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Stable Value Funds: A Disclosure Dilemma

Spread profits earned by insurance companies on general account stable value funds still remain hidden to plan sponsors.

W. Scott Simon, 12/06/2012

W. Scott Simon is a principal at Prudent Investor Advisors, a registered investment advisory firm. He also provides services as a consultant and expert witness on fiduciary issues in litigation and arbitrations. Simon is the recipient of the 2012 Tamar Frankel Fiduciary of the Year Award.

I wrote about stable value funds in my October column. In brief, a stable value fund issued by an insurance company provides investors with a guaranteed return (backed by the financial soundness--the general account--of the insurance company itself or by assets set aside in a separate account unreachable by the general creditors of the insurance company) and smoothed income flow. These features are not free, however. They require investors to bear an increased (and little understood) assumption of risk and higher fees.

Another kind of stable value fund is issued by a bank or trust company in the form of a collective investment trust provided by an asset manager. The focus this month will be on stable value funds that are general account products issued by insurance companies.  

This column will delve into a particular issue involving these funds--which really aren't funds but rather a fixed interest option offered in the form of a group annuity contract distributed by a life insurance company. The issue involved has taken on new importance for participants in retirement plans such as 401(k) plans and 457(b) plans with the Department of Labor's (DOL) implementation of the disclosure regulations under the Employee Retirement Income Security Act of 1974 (ERISA) earlier this year. To wit, the DOL's 408(b)(2) regulation requires service providers to retirement plans to make certain disclosures of costs--and provide descriptions of the services rendered in exchange for such costs--to plan sponsors. In turn, the 404(a)(5) regulation requires plan sponsors to make certain disclosures to participants of the charges made to their plan accounts over the previous calendar quarter.

Incomplete Fee Disclosures?
Stable value funds are not registered investment products under the Investment Company Act of 1940, nor do they need to be registered with the U.S. Securities and Exchange Commission. That's why these funds aren't subject to the rules for the reporting of underlying portfolio holdings and fee disclosures, both of which are required of mutual funds. This (legal) lack of transparency, however, cuts against efforts made by the DOL to promote new cost disclosures concerning the investment options offered to participants in retirement plans.

The management fee of a stable value fund--that is, its annual expense ratio such as 90 basis points--is discernible because it's disclosed, for example, in the fine print of product advertisements. In some cases, though, a stable value fund doesn't charge an annual expense ratio. In those cases, the issuing insurance company has decided to work for free. OK, that's not true. (Note that stable value funds will always earn a spread (explained below) and some of them will also impose an annual expense ratio.)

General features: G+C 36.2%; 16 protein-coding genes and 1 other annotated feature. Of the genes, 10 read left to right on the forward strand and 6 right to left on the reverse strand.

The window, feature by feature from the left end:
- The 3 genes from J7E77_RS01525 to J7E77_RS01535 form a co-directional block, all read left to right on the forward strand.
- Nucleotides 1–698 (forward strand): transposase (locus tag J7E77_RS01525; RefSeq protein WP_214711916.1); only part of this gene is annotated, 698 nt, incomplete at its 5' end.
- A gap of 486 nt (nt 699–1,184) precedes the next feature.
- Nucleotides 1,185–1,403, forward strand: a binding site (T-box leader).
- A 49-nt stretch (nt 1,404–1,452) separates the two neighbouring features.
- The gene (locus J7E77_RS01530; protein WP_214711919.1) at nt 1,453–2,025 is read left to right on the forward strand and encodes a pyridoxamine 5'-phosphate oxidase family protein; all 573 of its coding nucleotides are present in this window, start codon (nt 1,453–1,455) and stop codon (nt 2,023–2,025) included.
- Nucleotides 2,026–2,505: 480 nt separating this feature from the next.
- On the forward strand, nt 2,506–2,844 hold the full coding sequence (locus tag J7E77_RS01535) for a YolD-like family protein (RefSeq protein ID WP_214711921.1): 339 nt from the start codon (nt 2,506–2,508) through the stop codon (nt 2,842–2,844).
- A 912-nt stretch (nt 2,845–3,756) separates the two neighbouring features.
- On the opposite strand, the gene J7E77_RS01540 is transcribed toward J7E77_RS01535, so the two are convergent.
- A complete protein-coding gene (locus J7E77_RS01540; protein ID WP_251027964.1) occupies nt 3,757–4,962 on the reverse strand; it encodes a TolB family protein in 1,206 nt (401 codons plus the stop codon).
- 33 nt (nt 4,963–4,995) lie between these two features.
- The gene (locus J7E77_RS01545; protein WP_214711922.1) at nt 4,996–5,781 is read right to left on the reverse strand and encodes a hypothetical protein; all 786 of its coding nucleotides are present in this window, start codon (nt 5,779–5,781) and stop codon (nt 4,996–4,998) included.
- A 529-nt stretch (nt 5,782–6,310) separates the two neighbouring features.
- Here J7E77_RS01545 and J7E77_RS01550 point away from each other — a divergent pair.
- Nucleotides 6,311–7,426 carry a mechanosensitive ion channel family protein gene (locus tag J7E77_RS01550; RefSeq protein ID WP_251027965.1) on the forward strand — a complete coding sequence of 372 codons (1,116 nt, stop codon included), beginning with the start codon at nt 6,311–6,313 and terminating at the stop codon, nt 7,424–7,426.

What is true is that in cases where a stable value fund doesn't charge an annual expense ratio, the insurance company providing it nonetheless extracts a significant amount of revenue. That revenue--known as a "spread"--is derived from the difference between what an insurance company can earn on the fixed-income portfolio (i.e., the assets of the stable value fund itself) that it invests in and the percentage rate "guarantee" it pays out to those invested in the stable value fund, such as participants in retirement plans.

The spread profits earned by an insurance company on a stable value fund can be thought of as a kind of slush fund (i.e., with hidden and undisclosed revenue) from which other expenses that are incurred by it as the record-keeper of a retirement plan (such as administrative costs) are deducted. For example, suppose that an insurance company enters a bidding process to provide a retirement plan with a bundled solution as the plan record-keeper and investment provider. It may low-ball the record-keeping administrative costs it proposes to charge a plan sponsor, especially if a juicy stable value fund is already in the plan.

W. Scott Simon is an expert on the Uniform Prudent Investor Act and the Restatement 3rd of Trusts (Prudent Investor Rule). He is the author of two books, one of which, The Prudent Investor Act: A Guide to Understandingis the definitive work on modern prudent fiduciary investing.

Simon provides services as a consultant and expert witness on fiduciary issues in litigation and arbitrations. He is a member of the State Bar of California, a Certified Financial Planner, and an Accredited Investment Fiduciary Analyst. Simon's certification as an AIFA qualifies him to conduct independent fiduciary reviews for those concerned about their responsibilities investing the assets of endowments and foundations, ERISA retirement plans, private family trusts, public employee retirement plans as well as high net worth individuals.

For more information about Simon, please visitPrudent Investor Advisors, or you can e-mail him at wssimon@prudentllc.com

The author is not an employee of Morningstar, Inc. The views expressed in this article are the author's. They do not necessarily reflect the views of Morningstar.

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